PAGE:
Gordon Edes, late of Yahoo! late of the Boston Globe and now writing for ESPN Boston doesn’t like Red Sox’ recent moves very much. He notes that the Sox don’t usually sign free agent pitchers to big deals. He outlines Lackey’s health history, making what seems like a more aggressive case for Lackey as an injury risk than I’ve seen from anyone else.
Edes’ takeaways: (a) the Red Sox have money to burn and feel that Lackey’s worth the risk; (b) the Sox were kind of improvising here, having not initially planned to go after Lackey but calling the audible once the Bay negotiations hit an impasse; and (c) this could all be a long play to cover for the absence of Josh Beckett, who Edes thinks the Sox may allow to walk next year.
Finally, Edes doesn’t like the Cameron signing. While Buster Olney characterizes it and a potential Adrian Beltre signing as the Sox building “the second best pitching and defense team after the Mariners,” Edes simply worries about whether or not there will be enough pop in the Sox’ lineup. It’s a legitimate concern.
This doesn’t happen often, but the Sox’ moves yesterday were largely overshadowed by what went down in Lee-Halladay land. Are these moves as unpopular with Red Sox fans as they appear to be with Edes? Edes usually seems to be sensible about such things, but I feel like he’s being overly harsh here.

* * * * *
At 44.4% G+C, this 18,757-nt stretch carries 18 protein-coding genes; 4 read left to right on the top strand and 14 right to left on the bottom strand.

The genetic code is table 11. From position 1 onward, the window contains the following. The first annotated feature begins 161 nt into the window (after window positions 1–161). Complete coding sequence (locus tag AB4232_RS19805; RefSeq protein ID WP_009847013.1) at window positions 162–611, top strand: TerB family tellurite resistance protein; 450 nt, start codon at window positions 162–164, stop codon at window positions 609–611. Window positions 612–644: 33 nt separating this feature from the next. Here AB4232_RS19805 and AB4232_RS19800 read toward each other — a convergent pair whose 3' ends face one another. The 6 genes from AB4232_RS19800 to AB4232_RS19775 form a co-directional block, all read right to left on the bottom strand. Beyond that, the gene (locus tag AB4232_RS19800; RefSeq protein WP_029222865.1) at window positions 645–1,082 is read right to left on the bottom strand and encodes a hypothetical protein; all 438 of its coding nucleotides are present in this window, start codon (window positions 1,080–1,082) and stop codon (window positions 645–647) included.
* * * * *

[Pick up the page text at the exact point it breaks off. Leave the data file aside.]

The Yankees appear to have moved on from free agent Manny Machado this winter, but could they be turning their attention to Rockies superstar Nolan Arenado? That’s the idea floated by Andy Martino of SNY, who hears that GM Brian Cashman has been involved in recent discussions concerning the third baseman. No official comments have been made to the press yet, though, and it’s not clear whether the Yankees would prefer to pursue Arenado prior to the 2019 season or partway through it.
The 27-year-old infielder earned his fourth consecutive All-Star nomination, Silver Slugger, and Gold Glove award in 2018 after slashing .297/.374/.561 with 38 home runs, a .935 OPS, and 5.7 fWAR across 673 plate appearances. There’s no question he’s provided immense value to Colorado’s lineup over the last half-decade, and his consistency and incredible power at the plate helped form the basis of the record $30 million arbitration figure he presented to the team last week. The Rockies countered at $24 million, however, and in doing so may have jeopardized their chances of convincing the infielder to forego free agency in 2020 and take a long-term deal instead.
Assuming he declines to negotiate an extension with the Rockies, Arenado’s decorated résumé and career-best 2018 numbers should attract plenty of interest around the league — a reality that could put considerable pressure on the Yankees (or any other interested party) to finesse a deal sooner rather than later. For now, the club is prepared to enter the 2019 season with hot-hitting third baseman Miguel Andújar, whom Martino speculates would be the “centerpiece” of any trade with Colorado.